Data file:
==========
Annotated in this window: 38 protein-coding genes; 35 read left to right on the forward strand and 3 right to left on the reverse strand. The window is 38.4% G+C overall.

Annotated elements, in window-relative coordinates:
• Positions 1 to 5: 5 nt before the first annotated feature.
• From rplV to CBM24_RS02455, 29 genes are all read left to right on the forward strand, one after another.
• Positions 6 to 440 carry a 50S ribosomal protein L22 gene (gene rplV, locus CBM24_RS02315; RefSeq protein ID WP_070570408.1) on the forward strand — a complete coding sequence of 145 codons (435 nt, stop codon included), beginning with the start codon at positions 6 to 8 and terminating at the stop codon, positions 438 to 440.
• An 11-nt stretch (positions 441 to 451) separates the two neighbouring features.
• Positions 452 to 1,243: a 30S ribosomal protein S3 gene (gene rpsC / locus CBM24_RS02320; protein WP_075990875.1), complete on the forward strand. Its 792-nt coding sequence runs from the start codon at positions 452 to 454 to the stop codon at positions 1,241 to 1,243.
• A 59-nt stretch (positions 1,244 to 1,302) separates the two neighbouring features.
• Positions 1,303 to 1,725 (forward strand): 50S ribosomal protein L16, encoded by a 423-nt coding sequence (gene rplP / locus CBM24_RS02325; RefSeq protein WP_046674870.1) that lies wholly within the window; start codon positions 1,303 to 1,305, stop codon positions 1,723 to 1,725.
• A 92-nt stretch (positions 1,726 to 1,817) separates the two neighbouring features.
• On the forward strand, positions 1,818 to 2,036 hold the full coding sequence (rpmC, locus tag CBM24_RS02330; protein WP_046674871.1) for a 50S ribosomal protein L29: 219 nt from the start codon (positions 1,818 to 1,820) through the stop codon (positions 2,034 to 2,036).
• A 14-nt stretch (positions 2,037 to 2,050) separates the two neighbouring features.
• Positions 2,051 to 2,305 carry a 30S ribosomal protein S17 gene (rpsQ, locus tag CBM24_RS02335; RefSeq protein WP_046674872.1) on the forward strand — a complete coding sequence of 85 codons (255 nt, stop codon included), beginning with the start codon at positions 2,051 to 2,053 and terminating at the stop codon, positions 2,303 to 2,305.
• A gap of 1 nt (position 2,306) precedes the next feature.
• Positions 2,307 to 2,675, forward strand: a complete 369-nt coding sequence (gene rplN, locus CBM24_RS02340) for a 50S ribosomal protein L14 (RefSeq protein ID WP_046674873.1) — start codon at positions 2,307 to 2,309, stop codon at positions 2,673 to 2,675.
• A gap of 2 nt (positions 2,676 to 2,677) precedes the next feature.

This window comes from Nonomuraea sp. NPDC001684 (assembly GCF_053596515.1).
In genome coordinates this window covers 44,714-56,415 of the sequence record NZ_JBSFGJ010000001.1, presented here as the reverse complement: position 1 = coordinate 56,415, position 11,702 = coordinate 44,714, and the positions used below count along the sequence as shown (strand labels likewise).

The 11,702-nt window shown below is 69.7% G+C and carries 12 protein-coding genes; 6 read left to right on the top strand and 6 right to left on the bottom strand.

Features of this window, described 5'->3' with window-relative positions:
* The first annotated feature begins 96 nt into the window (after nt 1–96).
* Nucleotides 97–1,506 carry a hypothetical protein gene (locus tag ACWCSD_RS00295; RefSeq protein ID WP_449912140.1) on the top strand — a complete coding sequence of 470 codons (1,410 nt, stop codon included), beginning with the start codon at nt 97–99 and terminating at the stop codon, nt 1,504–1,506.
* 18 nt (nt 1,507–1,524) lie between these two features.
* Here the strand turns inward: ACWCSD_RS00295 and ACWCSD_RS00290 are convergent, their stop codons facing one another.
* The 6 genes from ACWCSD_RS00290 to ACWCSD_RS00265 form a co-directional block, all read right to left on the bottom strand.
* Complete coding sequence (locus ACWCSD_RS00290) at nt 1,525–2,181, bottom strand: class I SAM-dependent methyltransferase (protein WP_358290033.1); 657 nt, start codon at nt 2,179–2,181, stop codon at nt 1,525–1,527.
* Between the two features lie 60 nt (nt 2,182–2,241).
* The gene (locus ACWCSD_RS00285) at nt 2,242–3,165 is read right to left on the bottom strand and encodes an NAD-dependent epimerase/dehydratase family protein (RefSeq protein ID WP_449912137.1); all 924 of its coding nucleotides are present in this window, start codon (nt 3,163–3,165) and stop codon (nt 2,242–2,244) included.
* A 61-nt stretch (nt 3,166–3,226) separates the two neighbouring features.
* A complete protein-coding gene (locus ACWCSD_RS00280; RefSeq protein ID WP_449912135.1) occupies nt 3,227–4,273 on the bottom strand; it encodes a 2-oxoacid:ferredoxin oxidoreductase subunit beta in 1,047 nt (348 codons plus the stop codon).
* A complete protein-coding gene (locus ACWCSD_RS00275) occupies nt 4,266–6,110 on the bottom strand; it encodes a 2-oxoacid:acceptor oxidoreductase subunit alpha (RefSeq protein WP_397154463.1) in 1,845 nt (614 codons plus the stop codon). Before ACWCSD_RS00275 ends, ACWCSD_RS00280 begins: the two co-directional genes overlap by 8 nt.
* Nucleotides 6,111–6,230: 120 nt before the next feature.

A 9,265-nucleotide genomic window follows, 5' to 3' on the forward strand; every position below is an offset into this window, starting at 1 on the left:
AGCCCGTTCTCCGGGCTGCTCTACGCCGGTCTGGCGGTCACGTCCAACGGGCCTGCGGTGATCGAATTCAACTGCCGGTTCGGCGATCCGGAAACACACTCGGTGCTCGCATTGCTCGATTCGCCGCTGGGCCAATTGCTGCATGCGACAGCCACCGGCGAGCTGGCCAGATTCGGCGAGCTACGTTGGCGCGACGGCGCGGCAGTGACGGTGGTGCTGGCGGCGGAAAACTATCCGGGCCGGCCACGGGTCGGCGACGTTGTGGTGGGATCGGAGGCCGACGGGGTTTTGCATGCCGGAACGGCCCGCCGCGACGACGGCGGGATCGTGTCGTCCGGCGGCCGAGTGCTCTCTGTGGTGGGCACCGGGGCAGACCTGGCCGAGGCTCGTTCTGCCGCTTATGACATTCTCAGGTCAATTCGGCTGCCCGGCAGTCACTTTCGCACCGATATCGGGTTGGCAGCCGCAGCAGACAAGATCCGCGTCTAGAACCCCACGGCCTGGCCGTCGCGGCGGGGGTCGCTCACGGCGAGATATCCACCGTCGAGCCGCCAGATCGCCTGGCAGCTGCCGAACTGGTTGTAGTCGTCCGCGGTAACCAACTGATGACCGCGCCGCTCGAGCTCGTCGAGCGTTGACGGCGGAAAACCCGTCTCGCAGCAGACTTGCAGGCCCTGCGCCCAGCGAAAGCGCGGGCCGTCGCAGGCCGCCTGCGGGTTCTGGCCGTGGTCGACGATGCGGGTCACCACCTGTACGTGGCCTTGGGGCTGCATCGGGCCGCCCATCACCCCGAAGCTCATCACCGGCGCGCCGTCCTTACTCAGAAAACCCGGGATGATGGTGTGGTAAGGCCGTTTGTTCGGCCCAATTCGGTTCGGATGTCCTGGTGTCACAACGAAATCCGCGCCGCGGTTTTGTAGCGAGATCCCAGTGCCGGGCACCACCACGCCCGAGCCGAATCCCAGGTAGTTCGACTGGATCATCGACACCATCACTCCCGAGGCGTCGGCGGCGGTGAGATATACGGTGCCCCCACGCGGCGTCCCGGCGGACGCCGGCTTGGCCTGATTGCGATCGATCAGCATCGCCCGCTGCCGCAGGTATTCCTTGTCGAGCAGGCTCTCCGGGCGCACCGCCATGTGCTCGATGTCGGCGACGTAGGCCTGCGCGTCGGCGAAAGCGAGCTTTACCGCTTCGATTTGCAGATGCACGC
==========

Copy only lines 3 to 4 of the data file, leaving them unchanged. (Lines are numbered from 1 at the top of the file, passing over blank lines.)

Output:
• Positions 1 to 5: 5 nt before the first annotated feature.
• From rplV to CBM24_RS02455, 29 genes are all read left to right on the forward strand, one after another.